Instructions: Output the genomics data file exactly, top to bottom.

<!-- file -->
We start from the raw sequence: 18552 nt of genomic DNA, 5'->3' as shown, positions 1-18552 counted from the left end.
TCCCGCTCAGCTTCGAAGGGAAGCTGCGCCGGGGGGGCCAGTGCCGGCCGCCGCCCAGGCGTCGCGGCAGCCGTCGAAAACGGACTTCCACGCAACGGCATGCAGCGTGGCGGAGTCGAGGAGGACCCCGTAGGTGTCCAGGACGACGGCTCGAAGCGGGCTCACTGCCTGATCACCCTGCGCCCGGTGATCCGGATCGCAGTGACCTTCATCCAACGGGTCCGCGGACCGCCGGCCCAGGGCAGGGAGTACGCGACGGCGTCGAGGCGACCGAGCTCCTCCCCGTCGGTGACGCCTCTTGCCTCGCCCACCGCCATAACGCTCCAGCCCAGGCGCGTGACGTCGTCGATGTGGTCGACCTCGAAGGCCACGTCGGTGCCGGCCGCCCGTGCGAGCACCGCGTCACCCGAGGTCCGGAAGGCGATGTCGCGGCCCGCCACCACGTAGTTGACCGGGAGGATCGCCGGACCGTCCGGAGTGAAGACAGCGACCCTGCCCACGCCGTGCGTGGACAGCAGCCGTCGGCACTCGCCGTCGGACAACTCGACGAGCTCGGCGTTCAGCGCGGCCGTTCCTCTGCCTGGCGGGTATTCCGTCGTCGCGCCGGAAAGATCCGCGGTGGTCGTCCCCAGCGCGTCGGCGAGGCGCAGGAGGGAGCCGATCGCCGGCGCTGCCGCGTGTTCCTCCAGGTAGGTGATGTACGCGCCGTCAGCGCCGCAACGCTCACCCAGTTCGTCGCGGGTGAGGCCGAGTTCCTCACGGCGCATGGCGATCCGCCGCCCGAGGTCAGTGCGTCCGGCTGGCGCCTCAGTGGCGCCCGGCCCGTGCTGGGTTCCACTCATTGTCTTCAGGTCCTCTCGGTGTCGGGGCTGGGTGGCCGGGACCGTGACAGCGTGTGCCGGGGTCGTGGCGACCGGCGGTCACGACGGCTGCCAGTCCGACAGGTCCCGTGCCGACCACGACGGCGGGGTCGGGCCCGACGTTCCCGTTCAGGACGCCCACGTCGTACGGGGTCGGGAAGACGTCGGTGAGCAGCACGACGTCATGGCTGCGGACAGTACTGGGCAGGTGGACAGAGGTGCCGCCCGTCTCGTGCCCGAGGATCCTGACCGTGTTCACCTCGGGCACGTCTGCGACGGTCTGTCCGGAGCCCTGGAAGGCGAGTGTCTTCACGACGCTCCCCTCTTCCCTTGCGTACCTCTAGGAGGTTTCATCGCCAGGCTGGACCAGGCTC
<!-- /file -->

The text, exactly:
We start from the raw sequence: 18552 nt of genomic DNA, 5'->3' as shown, positions 1-18552 counted from the left end.
TCCCGCTCAGCTTCGAAGGGAAGCTGCGCCGGGGGGGCCAGTGCCGGCCGCCGCCCAGGCGTCGCGGCAGCCGTCGAAAACGGACTTCCACGCAACGGCATGCAGCGTGGCGGAGTCGAGGAGGACCCCGTAGGTGTCCAGGACGACGGCTCGAAGCGGGCTCACTGCCTGATCACCCTGCGCCCGGTGATCCGGATCGCAGTGACCTTCATCCAACGGGTCCGCGGACCGCCGGCCCAGGGCAGGGAGTACGCGACGGCGTCGAGGCGACCGAGCTCCTCCCCGTCGGTGACGCCTCTTGCCTCGCCCACCGCCATAACGCTCCAGCCCAGGCGCGTGACGTCGTCGATGTGGTCGACCTCGAAGGCCACGTCGGTGCCGGCCGCCCGTGCGAGCACCGCGTCACCCGAGGTCCGGAAGGCGATGTCGCGGCCCGCCACCACGTAGTTGACCGGGAGGATCGCCGGACCGTCCGGAGTGAAGACAGCGACCCTGCCCACGCCGTGCGTGGACAGCAGCCGTCGGCACTCGCCGTCGGACAACTCGACGAGCTCGGCGTTCAGCGCGGCCGTTCCTCTGCCTGGCGGGTATTCCGTCGTCGCGCCGGAAAGATCCGCGGTGGTCGTCCCCAGCGCGTCGGCGAGGCGCAGGAGGGAGCCGATCGCCGGCGCTGCCGCGTGTTCCTCCAGGTAGGTGATGTACGCGCCGTCAGCGCCGCAACGCTCACCCAGTTCGTCGCGGGTGAGGCCGAGTTCCTCACGGCGCATGGCGATCCGCCGCCCGAGGTCAGTGCGTCCGGCTGGCGCCTCAGTGGCGCCCGGCCCGTGCTGGGTTCCACTCATTGTCTTCAGGTCCTCTCGGTGTCGGGGCTGGGTGGCCGGGACCGTGACAGCGTGTGCCGGGGTCGTGGCGACCGGCGGTCACGACGGCTGCCAGTCCGACAGGTCCCGTGCCGACCACGACGGCGGGGTCGGGCCCGACGTTCCCGTTCAGGACGCCCACGTCGTACGGGGTCGGGAAGACGTCGGTGAGCAGCACGACGTCATGGCTGCGGACAGTACTGGGCAGGTGGACAGAGGTGCCGCCCGTCTCGTGCCCGAGGATCCTGACCGTGTTCACCTCGGGCACGTCTGCGACGGTCTGTCCGGAGCCCTGGAAGGCGAGTGTCTTCACGACGCTCCCCTCTTCCCTTGCGTACCTCTAGGAGGTTTCATCGCCAGGCTGGACCAGGCTC